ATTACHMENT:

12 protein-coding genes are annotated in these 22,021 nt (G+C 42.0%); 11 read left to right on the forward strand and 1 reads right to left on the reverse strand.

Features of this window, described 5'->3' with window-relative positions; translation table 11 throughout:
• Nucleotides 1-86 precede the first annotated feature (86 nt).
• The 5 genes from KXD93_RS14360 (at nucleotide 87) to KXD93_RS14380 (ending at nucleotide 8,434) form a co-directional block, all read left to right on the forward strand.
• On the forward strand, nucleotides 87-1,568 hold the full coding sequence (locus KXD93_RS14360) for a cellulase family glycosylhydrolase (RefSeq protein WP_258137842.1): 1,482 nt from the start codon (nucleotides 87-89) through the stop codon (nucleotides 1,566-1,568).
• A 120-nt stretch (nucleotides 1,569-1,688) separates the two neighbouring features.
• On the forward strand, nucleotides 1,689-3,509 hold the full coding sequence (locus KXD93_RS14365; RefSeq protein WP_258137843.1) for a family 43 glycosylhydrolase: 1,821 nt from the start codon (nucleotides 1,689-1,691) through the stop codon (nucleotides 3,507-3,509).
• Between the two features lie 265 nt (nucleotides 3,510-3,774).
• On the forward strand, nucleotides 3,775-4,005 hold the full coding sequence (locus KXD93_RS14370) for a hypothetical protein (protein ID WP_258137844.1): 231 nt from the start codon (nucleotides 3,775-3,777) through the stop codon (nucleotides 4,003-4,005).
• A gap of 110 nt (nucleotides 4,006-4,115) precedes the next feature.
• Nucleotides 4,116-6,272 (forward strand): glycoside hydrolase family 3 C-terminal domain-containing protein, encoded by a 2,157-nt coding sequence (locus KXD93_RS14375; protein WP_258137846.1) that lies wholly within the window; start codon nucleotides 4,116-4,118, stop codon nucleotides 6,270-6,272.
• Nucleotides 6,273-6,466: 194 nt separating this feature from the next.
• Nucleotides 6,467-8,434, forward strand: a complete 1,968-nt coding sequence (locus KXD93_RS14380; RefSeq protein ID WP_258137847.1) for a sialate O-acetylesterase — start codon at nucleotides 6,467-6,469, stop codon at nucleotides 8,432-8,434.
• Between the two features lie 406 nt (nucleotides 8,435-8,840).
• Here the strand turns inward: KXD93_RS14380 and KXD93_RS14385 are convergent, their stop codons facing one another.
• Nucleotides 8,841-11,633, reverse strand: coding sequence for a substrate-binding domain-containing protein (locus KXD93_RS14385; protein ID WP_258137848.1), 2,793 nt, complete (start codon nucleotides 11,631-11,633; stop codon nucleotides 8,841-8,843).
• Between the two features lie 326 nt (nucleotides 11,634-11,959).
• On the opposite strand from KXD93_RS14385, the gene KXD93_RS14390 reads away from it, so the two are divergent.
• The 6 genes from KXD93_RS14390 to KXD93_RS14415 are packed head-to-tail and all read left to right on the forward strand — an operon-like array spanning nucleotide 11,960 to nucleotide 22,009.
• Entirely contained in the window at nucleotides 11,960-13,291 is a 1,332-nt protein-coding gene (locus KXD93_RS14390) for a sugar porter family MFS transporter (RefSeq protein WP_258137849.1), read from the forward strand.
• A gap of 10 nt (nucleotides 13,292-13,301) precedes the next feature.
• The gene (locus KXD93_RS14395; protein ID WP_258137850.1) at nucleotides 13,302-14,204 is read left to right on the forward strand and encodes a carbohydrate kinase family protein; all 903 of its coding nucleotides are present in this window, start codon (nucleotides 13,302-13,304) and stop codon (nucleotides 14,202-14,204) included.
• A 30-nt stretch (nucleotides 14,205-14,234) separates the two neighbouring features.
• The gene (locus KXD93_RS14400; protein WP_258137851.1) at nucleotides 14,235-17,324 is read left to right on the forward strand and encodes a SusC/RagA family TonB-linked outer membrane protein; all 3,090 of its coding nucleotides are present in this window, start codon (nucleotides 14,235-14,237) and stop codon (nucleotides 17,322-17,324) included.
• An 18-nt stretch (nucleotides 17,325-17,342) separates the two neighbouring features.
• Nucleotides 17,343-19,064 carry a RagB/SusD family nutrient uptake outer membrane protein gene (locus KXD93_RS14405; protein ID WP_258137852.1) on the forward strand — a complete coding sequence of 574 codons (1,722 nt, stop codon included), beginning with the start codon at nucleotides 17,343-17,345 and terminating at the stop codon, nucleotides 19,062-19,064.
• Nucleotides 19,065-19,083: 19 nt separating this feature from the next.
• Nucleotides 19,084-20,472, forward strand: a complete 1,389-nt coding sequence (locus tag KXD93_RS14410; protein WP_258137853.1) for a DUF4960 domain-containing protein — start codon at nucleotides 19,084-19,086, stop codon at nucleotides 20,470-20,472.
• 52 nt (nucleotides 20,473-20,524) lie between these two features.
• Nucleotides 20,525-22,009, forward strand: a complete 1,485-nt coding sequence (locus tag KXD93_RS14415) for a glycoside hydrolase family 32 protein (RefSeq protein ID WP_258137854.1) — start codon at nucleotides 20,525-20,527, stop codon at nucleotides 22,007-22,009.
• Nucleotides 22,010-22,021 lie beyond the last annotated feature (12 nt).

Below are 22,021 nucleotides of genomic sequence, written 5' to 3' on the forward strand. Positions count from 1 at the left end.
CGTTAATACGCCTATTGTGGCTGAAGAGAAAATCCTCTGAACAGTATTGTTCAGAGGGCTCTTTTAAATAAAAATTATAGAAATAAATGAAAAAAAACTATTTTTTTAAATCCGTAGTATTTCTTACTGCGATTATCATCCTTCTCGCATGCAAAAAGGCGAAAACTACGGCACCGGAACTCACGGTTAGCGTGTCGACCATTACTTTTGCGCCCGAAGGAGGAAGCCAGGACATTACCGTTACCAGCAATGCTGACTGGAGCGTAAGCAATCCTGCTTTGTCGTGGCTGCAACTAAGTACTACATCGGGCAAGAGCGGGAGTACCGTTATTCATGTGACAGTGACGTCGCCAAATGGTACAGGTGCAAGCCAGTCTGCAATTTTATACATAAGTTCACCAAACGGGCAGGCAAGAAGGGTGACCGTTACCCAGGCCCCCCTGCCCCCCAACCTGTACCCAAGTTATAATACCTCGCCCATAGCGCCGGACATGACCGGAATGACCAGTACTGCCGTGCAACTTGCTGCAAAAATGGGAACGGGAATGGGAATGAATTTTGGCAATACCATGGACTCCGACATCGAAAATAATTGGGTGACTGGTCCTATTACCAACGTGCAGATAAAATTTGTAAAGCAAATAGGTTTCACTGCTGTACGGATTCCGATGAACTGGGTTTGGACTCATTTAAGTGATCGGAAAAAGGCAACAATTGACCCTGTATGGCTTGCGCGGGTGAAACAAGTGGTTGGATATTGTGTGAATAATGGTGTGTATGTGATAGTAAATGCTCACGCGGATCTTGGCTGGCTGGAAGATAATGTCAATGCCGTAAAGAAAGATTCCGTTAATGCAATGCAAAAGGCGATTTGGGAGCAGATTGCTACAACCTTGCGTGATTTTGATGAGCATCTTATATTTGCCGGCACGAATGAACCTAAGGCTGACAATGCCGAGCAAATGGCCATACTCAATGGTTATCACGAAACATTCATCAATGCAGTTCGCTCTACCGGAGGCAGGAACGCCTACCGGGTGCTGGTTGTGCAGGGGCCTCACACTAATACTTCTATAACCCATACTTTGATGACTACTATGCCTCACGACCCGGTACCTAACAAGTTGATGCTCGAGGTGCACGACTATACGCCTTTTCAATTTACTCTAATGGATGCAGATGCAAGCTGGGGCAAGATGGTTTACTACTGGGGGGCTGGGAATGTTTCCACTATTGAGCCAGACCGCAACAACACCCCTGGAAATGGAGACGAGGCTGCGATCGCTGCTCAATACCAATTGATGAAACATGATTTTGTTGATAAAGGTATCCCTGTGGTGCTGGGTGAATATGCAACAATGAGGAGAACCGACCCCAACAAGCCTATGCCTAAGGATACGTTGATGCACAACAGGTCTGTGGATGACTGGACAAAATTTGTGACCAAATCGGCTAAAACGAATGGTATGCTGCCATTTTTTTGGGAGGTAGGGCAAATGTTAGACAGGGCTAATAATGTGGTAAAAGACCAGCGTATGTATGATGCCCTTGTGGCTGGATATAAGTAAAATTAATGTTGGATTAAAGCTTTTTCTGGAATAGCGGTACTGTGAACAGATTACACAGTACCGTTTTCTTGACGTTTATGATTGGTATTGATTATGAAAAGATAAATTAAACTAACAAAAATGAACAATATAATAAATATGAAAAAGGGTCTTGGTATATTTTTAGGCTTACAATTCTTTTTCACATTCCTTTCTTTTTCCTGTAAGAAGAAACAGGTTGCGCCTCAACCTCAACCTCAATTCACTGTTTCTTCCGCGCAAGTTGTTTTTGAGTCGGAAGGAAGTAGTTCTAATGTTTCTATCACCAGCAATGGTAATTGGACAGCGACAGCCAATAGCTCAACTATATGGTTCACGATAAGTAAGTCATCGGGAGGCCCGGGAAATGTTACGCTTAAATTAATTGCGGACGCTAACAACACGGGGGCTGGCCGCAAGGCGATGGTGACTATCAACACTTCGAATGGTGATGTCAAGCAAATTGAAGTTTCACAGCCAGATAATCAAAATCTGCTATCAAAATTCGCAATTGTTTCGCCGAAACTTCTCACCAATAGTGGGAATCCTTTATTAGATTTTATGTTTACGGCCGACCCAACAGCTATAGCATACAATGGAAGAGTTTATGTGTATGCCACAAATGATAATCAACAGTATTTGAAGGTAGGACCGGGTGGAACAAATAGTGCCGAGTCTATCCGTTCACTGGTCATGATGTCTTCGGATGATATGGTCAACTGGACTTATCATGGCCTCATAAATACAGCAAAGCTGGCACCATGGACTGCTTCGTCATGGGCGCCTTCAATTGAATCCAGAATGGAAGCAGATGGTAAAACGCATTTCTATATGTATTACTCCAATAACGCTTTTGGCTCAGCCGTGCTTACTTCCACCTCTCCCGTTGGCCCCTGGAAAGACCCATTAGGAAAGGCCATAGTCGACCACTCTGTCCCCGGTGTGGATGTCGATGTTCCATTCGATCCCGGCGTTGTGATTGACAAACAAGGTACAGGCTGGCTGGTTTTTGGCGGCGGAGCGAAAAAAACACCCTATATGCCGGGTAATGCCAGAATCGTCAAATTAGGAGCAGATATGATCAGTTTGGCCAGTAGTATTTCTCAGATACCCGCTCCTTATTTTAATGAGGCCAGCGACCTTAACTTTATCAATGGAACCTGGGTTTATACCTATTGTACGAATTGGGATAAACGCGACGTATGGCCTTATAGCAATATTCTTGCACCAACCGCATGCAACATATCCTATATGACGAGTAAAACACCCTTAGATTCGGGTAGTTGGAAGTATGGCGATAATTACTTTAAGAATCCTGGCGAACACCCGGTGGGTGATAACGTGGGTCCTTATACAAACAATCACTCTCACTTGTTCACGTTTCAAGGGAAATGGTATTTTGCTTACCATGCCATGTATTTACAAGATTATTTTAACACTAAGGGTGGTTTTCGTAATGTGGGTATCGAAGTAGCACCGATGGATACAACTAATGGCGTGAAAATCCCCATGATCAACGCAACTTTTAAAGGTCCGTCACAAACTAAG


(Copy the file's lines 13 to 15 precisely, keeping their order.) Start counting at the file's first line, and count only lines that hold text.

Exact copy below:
• Nucleotides 6,467-8,434, forward strand: a complete 1,968-nt coding sequence (locus KXD93_RS14380; RefSeq protein ID WP_258137847.1) for a sialate O-acetylesterase — start codon at nucleotides 6,467-6,469, stop codon at nucleotides 8,432-8,434.
• Between the two features lie 406 nt (nucleotides 8,435-8,840).
• Here the strand turns inward: KXD93_RS14380 and KXD93_RS14385 are convergent, their stop codons facing one another.